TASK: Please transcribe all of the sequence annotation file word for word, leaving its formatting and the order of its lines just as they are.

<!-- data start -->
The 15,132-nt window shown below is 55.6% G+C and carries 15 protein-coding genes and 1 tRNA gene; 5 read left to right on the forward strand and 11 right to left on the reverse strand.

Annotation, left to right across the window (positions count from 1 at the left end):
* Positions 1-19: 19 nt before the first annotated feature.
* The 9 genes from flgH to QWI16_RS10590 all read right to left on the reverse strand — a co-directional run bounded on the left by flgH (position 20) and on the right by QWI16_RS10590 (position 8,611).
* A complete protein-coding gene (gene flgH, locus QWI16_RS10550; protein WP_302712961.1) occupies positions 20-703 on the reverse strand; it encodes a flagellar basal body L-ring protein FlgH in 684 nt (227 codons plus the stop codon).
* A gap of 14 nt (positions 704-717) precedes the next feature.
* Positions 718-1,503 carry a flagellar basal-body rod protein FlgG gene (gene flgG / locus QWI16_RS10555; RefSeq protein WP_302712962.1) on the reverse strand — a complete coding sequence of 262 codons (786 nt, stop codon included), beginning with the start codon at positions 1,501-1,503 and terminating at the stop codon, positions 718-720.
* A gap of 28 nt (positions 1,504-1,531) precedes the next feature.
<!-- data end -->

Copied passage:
The 15,132-nt window shown below is 55.6% G+C and carries 15 protein-coding genes and 1 tRNA gene; 5 read left to right on the forward strand and 11 right to left on the reverse strand.

Annotation, left to right across the window (positions count from 1 at the left end):
* Positions 1-19: 19 nt before the first annotated feature.
* The 9 genes from flgH to QWI16_RS10590 all read right to left on the reverse strand — a co-directional run bounded on the left by flgH (position 20) and on the right by QWI16_RS10590 (position 8,611).
* A complete protein-coding gene (gene flgH, locus QWI16_RS10550; protein WP_302712961.1) occupies positions 20-703 on the reverse strand; it encodes a flagellar basal body L-ring protein FlgH in 684 nt (227 codons plus the stop codon).
* A gap of 14 nt (positions 704-717) precedes the next feature.
* Positions 718-1,503 carry a flagellar basal-body rod protein FlgG gene (gene flgG / locus QWI16_RS10555; RefSeq protein WP_302712962.1) on the reverse strand — a complete coding sequence of 262 codons (786 nt, stop codon included), beginning with the start codon at positions 1,501-1,503 and terminating at the stop codon, positions 718-720.
* A gap of 28 nt (positions 1,504-1,531) precedes the next feature.